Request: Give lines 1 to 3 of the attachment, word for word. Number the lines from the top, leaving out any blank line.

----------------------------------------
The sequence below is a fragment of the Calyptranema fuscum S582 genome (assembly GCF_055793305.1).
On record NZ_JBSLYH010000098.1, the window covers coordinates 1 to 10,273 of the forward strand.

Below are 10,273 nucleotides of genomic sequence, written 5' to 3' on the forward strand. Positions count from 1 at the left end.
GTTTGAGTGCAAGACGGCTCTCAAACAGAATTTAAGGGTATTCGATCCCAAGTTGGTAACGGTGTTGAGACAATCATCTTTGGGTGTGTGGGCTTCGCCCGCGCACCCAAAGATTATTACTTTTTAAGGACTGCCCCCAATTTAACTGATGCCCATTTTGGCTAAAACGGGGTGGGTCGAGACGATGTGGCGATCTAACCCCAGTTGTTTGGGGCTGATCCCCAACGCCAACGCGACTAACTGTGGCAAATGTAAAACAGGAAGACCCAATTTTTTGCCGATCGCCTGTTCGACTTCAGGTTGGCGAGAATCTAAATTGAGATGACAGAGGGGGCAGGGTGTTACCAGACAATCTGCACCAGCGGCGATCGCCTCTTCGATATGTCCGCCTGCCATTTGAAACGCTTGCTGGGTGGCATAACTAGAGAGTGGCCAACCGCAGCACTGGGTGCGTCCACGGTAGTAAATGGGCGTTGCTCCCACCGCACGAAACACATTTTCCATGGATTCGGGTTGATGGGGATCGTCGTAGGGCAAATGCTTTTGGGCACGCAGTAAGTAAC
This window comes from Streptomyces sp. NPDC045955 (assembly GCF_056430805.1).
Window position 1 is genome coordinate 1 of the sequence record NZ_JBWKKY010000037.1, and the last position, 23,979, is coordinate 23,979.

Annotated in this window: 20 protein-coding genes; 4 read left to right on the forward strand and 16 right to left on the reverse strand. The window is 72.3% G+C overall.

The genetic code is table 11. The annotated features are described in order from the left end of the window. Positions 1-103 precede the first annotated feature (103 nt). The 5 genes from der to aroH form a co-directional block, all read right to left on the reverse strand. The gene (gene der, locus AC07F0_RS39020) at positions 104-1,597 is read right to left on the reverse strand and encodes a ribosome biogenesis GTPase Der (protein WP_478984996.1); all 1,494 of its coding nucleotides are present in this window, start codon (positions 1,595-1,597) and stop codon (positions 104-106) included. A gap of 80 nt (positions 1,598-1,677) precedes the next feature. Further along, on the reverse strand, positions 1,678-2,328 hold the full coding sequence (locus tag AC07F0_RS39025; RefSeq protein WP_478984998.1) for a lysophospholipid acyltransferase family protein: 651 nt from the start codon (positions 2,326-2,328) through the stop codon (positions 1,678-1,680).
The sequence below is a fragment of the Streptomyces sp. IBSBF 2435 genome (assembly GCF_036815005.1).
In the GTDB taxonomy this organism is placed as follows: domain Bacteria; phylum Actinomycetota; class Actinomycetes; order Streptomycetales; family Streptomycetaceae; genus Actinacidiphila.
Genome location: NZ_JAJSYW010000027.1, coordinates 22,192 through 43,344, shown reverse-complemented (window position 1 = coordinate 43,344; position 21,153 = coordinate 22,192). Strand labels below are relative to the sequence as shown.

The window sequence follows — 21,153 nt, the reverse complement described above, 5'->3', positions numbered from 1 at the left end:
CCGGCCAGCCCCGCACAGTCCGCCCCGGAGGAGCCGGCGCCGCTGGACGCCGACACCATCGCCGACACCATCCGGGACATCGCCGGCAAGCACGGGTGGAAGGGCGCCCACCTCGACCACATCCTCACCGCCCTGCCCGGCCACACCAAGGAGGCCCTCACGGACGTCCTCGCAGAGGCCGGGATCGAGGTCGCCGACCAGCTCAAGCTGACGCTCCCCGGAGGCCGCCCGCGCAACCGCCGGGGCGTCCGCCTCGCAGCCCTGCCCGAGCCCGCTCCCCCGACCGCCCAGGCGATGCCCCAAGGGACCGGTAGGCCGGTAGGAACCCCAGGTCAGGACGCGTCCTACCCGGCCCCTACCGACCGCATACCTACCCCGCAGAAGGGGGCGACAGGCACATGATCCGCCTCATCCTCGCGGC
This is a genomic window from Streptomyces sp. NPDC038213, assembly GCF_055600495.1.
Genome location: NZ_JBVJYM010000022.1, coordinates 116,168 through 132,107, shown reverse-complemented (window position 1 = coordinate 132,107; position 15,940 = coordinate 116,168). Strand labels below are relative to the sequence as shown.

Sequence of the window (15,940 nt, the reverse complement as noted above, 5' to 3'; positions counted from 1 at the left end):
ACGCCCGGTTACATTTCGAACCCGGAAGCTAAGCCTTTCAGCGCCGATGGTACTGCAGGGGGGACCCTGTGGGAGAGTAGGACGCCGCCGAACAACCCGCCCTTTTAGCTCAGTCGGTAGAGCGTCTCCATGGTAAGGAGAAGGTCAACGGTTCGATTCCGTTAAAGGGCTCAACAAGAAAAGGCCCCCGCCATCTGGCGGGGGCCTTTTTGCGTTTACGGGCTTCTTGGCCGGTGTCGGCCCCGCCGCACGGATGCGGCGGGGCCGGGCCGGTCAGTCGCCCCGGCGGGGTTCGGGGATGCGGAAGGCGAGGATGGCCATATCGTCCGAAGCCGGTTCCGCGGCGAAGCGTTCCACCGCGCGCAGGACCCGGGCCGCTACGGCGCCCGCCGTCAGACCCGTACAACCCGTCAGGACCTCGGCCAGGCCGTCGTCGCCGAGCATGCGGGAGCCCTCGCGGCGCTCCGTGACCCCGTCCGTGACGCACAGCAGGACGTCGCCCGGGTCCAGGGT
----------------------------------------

The sequence below is a fragment of the Calyptranema fuscum S582 genome (assembly GCF_055793305.1).
On record NZ_JBSLYH010000098.1, the window covers coordinates 1 to 10,273 of the forward strand.

Below are 10,273 nucleotides of genomic sequence, written 5' to 3' on the forward strand. Positions count from 1 at the left end.